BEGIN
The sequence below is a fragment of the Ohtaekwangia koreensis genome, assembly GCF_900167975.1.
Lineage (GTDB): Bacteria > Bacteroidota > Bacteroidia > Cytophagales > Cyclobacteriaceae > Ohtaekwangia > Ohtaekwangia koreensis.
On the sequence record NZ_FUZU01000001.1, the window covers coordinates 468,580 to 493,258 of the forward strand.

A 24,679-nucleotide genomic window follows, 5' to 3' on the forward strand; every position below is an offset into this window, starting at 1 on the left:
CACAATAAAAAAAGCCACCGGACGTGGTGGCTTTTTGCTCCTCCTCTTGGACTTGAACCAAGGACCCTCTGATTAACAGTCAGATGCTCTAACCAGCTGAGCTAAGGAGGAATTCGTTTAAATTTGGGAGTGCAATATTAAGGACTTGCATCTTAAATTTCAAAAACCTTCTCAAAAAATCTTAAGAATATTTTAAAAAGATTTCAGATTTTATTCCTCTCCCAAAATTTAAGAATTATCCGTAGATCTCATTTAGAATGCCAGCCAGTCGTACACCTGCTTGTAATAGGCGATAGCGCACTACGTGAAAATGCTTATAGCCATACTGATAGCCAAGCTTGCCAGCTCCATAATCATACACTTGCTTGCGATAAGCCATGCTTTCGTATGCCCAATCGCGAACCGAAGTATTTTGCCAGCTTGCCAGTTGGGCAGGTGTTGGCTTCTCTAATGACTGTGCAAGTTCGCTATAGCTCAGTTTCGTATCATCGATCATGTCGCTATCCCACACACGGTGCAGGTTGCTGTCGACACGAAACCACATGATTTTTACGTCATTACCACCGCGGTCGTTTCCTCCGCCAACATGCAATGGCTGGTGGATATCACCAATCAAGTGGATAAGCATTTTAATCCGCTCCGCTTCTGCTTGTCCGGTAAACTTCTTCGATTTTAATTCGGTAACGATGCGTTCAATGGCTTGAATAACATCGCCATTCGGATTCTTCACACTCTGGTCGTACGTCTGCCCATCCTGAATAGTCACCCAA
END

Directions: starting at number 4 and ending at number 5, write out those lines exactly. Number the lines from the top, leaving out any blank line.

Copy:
A 24,679-nucleotide genomic window follows, 5' to 3' on the forward strand; every position below is an offset into this window, starting at 1 on the left:
CACAATAAAAAAAGCCACCGGACGTGGTGGCTTTTTGCTCCTCCTCTTGGACTTGAACCAAGGACCCTCTGATTAACAGTCAGATGCTCTAACCAGCTGAGCTAAGGAGGAATTCGTTTAAATTTGGGAGTGCAATATTAAGGACTTGCATCTTAAATTTCAAAAACCTTCTCAAAAAATCTTAAGAATATTTTAAAAAGATTTCAGATTTTATTCCTCTCCCAAAATTTAAGAATTATCCGTAGATCTCATTTAGAATGCCAGCCAGTCGTACACCTGCTTGTAATAGGCGATAGCGCACTACGTGAAAATGCTTATAGCCATACTGATAGCCAAGCTTGCCAGCTCCATAATCATACACTTGCTTGCGATAAGCCATGCTTTCGTATGCCCAATCGCGAACCGAAGTATTTTGCCAGCTTGCCAGTTGGGCAGGTGTTGGCTTCTCTAATGACTGTGCAAGTTCGCTATAGCTCAGTTTCGTATCATCGATCATGTCGCTATCCCACACACGGTGCAGGTTGCTGTCGACACGAAACCACATGATTTTTACGTCATTACCACCGCGGTCGTTTCCTCCGCCAACATGCAATGGCTGGTGGATATCACCAATCAAGTGGATAAGCATTTTAATCCGCTCCGCTTCTGCTTGTCCGGTAAACTTCTTCGATTTTAATTCGGTAACGATGCGTTCAATGGCTTGAATAACATCGCCATTCGGATTCTTCACACTCTGGTCGTACGTCTGCCCATCCTGAATAGTCACCCAA